Jun 212012

Although research is increasing, knowledge of canine cognitive dysfunction (CCD) outside of the laboratory is limited. Currently, diagnosis in the laboratory is through comprehensive cognitive testing over several months, something that is beyond the reach of your average pet owner. In community dogs, diagnosis is often based on an individual veterinarian’s assessment of the dog’s behaviour after excluding all other possible diseases. We aimed to create a behavioural assessment tool that would allow owners to quantify their dog’s behavioural changes and assist veterinarians in making a diagnosis.

We conducted a worldwide survey of owners of older dogs (8+ years). We collected over 1000 responses from 11 countries on a 100 different dog breeds and a multitude of cross breeds. From this data we identified the behaviours performed by older dogs that are most indicative of CCD with an accuracy of approximately 80%. These 13 behaviours make up the canine cognitive dysfunction rating (CCDR) scale. Based on this scale, we identified that overall, 12% of the older dogs surveyed had behavioural symptoms consistent with CCD. The risk of having CCD also increased with age with 31% of dogs over the age of 14 years estimated to be affected.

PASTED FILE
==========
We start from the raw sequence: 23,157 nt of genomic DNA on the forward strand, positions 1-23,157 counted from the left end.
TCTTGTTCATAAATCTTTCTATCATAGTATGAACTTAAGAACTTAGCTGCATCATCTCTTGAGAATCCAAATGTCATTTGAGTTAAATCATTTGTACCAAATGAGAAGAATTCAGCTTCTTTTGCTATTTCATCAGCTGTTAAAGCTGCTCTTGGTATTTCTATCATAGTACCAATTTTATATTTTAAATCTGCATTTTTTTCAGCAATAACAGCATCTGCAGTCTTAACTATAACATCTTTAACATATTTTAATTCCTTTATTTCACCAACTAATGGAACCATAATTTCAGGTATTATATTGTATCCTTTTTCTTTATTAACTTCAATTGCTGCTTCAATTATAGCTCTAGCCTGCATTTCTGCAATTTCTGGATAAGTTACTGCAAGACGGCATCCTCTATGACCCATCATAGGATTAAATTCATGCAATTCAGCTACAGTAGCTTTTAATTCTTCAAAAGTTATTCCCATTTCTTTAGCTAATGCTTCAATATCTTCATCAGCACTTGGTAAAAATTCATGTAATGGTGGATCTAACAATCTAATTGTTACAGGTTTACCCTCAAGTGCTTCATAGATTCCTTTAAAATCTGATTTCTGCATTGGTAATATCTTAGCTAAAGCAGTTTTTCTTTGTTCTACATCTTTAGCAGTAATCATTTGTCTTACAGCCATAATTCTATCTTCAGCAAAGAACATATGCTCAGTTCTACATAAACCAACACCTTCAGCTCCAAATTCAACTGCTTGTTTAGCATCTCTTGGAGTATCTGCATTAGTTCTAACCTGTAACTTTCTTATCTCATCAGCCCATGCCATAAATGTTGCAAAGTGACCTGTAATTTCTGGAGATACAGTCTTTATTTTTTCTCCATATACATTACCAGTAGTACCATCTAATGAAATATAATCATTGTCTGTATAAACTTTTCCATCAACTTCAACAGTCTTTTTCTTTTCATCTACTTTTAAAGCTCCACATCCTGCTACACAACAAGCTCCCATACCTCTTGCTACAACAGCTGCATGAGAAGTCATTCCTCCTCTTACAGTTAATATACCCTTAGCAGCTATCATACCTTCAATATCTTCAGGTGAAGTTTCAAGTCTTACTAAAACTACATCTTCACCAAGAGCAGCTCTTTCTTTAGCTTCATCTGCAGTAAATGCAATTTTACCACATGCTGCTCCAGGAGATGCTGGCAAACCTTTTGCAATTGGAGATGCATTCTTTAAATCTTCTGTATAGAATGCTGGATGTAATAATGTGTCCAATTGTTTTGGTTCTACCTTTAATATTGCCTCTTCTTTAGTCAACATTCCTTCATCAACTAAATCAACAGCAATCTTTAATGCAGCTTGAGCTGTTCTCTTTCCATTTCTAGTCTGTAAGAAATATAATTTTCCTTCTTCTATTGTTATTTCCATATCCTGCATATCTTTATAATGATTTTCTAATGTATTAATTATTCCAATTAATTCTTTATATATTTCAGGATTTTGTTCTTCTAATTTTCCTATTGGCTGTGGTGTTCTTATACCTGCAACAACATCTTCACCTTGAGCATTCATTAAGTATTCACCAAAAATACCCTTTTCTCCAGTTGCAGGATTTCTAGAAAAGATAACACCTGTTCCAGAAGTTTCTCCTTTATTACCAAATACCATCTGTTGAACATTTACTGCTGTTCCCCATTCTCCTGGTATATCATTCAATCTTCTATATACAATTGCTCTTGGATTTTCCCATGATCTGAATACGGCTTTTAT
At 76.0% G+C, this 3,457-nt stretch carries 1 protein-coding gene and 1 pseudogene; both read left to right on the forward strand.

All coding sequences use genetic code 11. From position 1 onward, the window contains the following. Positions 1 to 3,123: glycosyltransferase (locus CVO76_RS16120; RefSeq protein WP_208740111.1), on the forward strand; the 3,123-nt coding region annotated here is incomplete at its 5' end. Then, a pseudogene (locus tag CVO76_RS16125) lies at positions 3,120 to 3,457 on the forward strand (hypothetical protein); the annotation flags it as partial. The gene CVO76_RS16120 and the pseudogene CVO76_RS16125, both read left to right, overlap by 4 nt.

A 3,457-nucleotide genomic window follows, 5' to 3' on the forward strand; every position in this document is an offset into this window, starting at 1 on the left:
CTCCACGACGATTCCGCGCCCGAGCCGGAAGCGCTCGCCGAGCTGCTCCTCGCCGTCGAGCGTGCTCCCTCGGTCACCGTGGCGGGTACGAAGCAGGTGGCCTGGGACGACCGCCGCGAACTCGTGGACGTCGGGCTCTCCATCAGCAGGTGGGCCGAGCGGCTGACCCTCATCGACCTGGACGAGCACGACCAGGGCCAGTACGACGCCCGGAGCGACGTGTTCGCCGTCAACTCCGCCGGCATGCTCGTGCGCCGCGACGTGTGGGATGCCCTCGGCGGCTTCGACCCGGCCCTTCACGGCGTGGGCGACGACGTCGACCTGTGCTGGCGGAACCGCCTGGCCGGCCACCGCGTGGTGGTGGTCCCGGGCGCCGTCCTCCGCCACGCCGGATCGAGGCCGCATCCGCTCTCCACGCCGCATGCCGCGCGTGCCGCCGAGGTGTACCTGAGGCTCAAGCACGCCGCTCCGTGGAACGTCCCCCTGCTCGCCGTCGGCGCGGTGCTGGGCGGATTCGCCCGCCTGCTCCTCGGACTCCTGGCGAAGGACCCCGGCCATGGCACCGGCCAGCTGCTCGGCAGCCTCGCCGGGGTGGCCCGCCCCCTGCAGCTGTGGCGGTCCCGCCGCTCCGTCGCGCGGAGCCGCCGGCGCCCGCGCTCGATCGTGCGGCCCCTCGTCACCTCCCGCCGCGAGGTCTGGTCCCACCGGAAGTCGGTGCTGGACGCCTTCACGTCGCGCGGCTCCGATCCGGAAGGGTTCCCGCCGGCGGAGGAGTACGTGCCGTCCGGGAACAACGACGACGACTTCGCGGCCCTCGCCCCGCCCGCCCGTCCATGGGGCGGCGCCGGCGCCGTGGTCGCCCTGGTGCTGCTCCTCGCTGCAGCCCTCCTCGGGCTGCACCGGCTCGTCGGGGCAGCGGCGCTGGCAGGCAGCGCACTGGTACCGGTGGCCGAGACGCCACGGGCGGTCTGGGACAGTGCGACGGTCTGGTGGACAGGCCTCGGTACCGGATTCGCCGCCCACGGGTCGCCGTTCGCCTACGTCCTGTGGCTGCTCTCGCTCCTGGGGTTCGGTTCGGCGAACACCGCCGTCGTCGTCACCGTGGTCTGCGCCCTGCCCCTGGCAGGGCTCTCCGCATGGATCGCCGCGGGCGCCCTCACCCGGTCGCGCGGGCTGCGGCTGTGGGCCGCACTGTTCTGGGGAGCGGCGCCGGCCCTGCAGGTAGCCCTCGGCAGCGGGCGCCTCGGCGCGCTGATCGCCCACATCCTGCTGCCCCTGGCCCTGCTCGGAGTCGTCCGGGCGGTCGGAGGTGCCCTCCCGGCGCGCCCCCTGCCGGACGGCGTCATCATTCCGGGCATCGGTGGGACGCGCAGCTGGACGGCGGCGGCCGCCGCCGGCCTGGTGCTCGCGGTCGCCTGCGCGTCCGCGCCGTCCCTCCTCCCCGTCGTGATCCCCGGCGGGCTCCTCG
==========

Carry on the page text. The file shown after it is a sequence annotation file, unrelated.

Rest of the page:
Unfortunately a large proportion of dogs with CCD go undiagnosed as their behavioural changes are dismissed as a normal part of “getting old”. It is hoped that the CCDR scale will make owners and veterinarians more aware of behavioural changes in their older pets and assist in identifying which dogs are “just getting old” from those with CCD.

If you have an older dog and wish to complete the CCDR, it can be found at maturedogs.com. However, it is important to remember that this is only a tool and a consultation with a veterinarian is required to rule out other possible causes of behavioural change.